Message is composed of two fields, the first one is the platform. This information is used by DialogFlow to send platform-specific messages to the user. Which means you can send back a different message if the user is on messenger or on Actions on Google for example. Platforms are defined like this :

// Platform is a simple type intended to be used with responses
type Platform string

// Platform constants, used in the webhook responses
const (
	Unspecified     Platform = "PLATFORM_UNSPECIFIED"
	Facebook        Platform = "FACEBOOK"
	Slack           Platform = "SLACK"
	Telegram        Platform = "TELEGRAM"
	Kik             Platform = "KIK"
	Skype           Platform = "SKYPE"
	Line            Platform = "LINE"
	Viber           Platform = "VIBER"
	ActionsOnGoogle Platform = "ACTIONS_ON_GOOGLE"

When no platform is specified, DialogFlow will interpret it as its own response. This example uses two helper functions :

  • df.ForGoogle : Simply sets the Platform field to df.ActionsOnGoogle and takes a RichMessage as argument.
  • df.SingleSimpleResponse takes two strings, one for the spoken text and one for the written text and will format it nicely.

Sending back a card for Actions on Google #

Let’s add a function that takes a *cocktail.FullDrink and turns it into a df.BasicCard :

func cardFromDrink(d *cocktail.FullDrink) df.BasicCard {
	card := df.BasicCard{
		Title:         d.StrDrink,
		FormattedText: d.StrInstructions,
		Image: &df.Image{
			ImageURI: d.StrDrinkThumb,
	return card

And modify the fulfillment our random function sends back :

out := fmt.Sprintf("I found that cocktail : %s", d.StrDrink)
dff := &df.Fulfillment{
	FulfillmentMessages: df.Messages{
		{RichMessage: df.Text{Text: []string{out}}},
c.JSON(http.StatusOK, dff)



Webhook : Search intent #

Difference between Parameters and Contexts #

One of the first things you must understand is that parameters and contexts are completely different. Parameters are what a specific intent understood from the user input. This means that if you’re working with more than one intent, and more specifically with follow-up intents, parameters won’t contain everything DialogFlow understood from a conversation, but rather what it understood in a specific sentence. Two cases here :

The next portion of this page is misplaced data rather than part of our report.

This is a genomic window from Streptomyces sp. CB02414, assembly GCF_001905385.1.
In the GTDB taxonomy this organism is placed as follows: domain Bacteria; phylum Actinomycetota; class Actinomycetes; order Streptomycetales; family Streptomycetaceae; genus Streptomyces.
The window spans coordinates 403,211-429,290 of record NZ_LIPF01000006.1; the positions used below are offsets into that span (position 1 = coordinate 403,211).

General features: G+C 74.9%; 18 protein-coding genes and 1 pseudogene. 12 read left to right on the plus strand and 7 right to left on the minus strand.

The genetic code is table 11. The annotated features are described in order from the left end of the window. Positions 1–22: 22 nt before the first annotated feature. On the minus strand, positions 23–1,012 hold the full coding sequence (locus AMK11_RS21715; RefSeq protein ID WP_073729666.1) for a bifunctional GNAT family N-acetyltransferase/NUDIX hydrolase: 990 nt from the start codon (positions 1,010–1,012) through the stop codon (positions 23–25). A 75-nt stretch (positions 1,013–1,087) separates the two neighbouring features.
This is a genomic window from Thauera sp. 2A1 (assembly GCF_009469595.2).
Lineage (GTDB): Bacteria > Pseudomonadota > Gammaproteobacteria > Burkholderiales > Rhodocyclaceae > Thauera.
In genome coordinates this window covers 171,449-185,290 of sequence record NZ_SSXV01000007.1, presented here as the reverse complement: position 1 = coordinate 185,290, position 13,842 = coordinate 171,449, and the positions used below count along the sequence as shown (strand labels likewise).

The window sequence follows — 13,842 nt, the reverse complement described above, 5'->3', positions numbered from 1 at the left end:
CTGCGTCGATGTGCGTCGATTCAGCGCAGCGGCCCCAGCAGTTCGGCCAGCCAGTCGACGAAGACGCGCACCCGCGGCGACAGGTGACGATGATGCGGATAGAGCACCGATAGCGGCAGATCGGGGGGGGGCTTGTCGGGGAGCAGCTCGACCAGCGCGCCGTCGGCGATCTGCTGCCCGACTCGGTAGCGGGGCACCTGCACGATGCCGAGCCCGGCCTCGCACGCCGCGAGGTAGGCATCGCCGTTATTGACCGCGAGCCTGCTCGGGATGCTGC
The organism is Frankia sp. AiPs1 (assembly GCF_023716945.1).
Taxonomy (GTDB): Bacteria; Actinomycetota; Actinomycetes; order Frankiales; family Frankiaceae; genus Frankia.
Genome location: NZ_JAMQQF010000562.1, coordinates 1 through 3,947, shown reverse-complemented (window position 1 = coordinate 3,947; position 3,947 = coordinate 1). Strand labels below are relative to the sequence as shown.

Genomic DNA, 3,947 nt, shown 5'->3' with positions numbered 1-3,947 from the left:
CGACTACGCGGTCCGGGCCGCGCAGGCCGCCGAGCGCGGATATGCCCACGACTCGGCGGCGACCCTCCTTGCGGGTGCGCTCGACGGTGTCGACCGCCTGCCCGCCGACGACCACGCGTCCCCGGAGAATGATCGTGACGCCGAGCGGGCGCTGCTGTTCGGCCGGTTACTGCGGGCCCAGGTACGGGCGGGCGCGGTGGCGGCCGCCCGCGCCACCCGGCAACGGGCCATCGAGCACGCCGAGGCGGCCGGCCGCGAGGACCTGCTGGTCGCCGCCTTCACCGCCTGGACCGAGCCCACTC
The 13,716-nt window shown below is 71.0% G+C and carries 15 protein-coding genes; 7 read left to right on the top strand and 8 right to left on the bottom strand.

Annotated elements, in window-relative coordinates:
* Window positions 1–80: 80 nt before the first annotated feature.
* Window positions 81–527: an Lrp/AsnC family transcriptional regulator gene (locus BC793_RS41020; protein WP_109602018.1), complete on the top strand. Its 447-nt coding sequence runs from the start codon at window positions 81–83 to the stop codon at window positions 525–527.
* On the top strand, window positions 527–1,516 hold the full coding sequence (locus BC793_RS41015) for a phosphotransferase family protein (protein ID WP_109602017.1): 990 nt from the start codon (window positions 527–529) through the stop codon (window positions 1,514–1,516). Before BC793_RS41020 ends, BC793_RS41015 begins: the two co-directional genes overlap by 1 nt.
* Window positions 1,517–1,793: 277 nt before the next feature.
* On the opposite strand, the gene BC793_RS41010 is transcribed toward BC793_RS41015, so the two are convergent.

• Your webhook only responds to one intent. In this case, it doesn’t matter if you want to work with parameters or contexts. You’ll get every piece of information you need.
  • Your webhook integrates a conversation. In this case, work with contexts as they’ll contain the parameters matched by many intents.

If you work only with parameters you’ll need to rewrite every parameter for every intent which makes your workflow complex since you can’t change a parameter without changing it in every intent that uses it.

This will be the case for every follow-up intent.

Retrieving parameters #

Our Random intent works well now. Let’s switch to the Search intent. First we’re going to define a structure that we’ll unmarshal the parameters to. We will then use the function (*Request) GetParams(i interface{}) error to retrieve those.

type searchParams struct {
	Alcohol   string `json:"alcohol"`
	DrinkType string `json:"drink-type"`
	Name      string `json:"name"`

func search(c *gin.Context, dfr *df.Request) {
	var err error
	var p searchParams

	if err = dfr.GetParams(&p); err != nil {
		logrus.WithError(err).Error("Couldn't get parameters")


	c.JSON(http.StatusOK, gin.H{})

You’ll be able to see that we’re effectively retrieving parameters that DialogFlow sends to our webhook. We can definitely search for a cocktail which matches all these parameters, but then the user enters the followup intent Specify by saying “without alcohol”. Well, the parameters are now pretty useless because it will only contain the information of the follow-up and we don’t want the user to have to restate his whole search. And that’s why DialogFlow creates a context for the follow-up intents !

So let’s say we have another function for the Specify follow-up intent, which will be accessed with the search.specify action (remember, the field just above the parameters) :

func specify(c *gin.Context, dfr *df.Request) {
	var err error
	var p searchParams

	if err = dfr.GetContext("Search-followup", &p); err != nil {
		logrus.WithError(err).Error("Couldn't get parameters")


	c.JSON(http.StatusOK, gin.H{})

That looks like our search function but this one is based on the context DialogFlow sets when the user enters the follow-up.

Sending back contexts #

We won’t cover this section in this article as it is already really long, but you can send back one or multiple contexts to DialogFlow along with your messages. Now you can ask : “Why would I do that ? What are the use cases ?”

Well for example if you show your user some results and want him to be able to go back, go to the next item or select one, you could send back a context containing a list of IDs and a cursor (simple integer that points to the current item the user wants to see). And then while your user is in this loop (which you’ll be able to determine thanks to the action field) you’ll be able to retrieve this context, make use of it, potentially alter it and send it back with the same name.

To simplify the use and creation of contexts, you can use the NewContext helper which will ensure the correct name of the context.

Note that there’s no need to mention these contexts in DialogFlow (in the input and output sections of your intents).

Code #

All the code in this article can be found here. This is not production-grade code: there’s no configuration management, the cocktail client is lacking some functions, the structs are ugly and everything is in the main.go file (or almost everything).

I intend to fix that as soon as possible and provide a functional webhook as well as a DialogFlow agent in zip form which you will be able to import.

Thanks #

Thanks to @ashleymcnamara for the amazing Gopher Artworks.
And thanks to @shirley_leu for proofreading this article and correcting my dumb english mistakes !

2018/03/12 09:30 - Raw Markdown